Monday, February 25, 2008

New U.S. Export: Union-Busting

In the United States we do not bump off union leaders. No, we are somewhat more humane. We let professional teams of lawyers, management consultants, psychologists, and others subvert union leaders and their organizations through sophisticated techniques of union-busting.

Pardon me. They call it union avoidance. Either way, its practitioners collect an estimated $4,000,000,000 a year from employers to keep unions out of work places and to remove those already there, all by using activities that are legal, quasi-legal, and extra-legal, as well as illegal. They can resort to illegal practices because the penalties are so minimal.

So great is their success in the United States that the union busters are expanding their operations off shore, particularly to the United Kingdom. That troubles the British Trades Union Congress (TUC), the national labor union center that partners with the AFL-CIO. On February 12 leaders of the two national centers formalized an agreement to work together to counter this transatlantic anti-union offensive.

Brendan Barber, TUC general secretary, explains: “The underhanded tactics employed in the shadowy world of the union-busting consultant are improving increasingly attractive to a handful employers in the UK.”

“Union Avoidance Consultants: a Threat to the Rights of British Workers,” a study by John Logan, of the London School of Management, was released to coincide with the new cooperation. Logan writes that the overwhelming majority of employers in the United States hire outside consultants when they are faced with an employee move to organize.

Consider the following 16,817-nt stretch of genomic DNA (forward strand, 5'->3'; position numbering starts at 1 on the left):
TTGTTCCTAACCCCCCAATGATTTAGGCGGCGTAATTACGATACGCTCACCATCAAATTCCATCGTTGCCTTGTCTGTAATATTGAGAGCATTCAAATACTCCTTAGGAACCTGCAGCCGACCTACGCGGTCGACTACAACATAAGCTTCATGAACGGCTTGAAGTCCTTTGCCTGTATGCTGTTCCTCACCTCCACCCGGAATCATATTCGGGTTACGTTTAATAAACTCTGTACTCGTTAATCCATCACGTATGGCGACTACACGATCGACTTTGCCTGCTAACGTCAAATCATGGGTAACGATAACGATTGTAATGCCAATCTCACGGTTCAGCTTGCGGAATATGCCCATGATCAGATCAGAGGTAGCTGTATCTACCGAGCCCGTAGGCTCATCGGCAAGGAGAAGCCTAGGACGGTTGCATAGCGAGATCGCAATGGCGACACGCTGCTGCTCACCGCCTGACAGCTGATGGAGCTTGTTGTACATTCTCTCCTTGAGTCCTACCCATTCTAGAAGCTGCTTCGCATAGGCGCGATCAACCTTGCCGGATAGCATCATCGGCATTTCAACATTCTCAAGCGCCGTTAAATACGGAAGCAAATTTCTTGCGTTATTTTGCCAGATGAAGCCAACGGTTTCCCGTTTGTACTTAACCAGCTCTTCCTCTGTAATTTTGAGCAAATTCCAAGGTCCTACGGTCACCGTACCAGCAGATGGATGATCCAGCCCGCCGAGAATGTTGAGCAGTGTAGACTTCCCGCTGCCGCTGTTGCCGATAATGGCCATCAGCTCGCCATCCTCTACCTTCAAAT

Among their techniques, these outsiders:

  • Caution workers not to trust unions: unions "get between” management and its employees.
  • Concentrate on spreading fear in employee ranks, charging that unions are corrupt and interested only in dues, that jobs aren’t safe under a union, that unions can’t require the boss to give a pay increase, that benefits including vacations and insurance are in peril, and so on and on, in every possible variation.
  • Take full advantage of the legalized monopoly that they and the employer have in workplace communication with employees, including compulsory meetings and one-on-one interviews designed to put full pressure on individuals.

At present, such activity in the UK is much smaller in scale and intensity than in the United States. Yet, as Logan says, the new export development should still be worrisome to “anyone who believes in the workers’ right to organize and bargain collectively.”

Let me expand on that point. Such activity should worry anyone anywhere who believes in a free society. Unions in the United States, Europe, Japan, and elsewhere have proven their value in acting as a cushion between the individual and the state. Along with other private organizations, including business firms, labor unions build and maintain a living social structure – a vigorous civil society – that creates limits on the power of government and performs many necessary economic and social functions more closely to the people than the government can.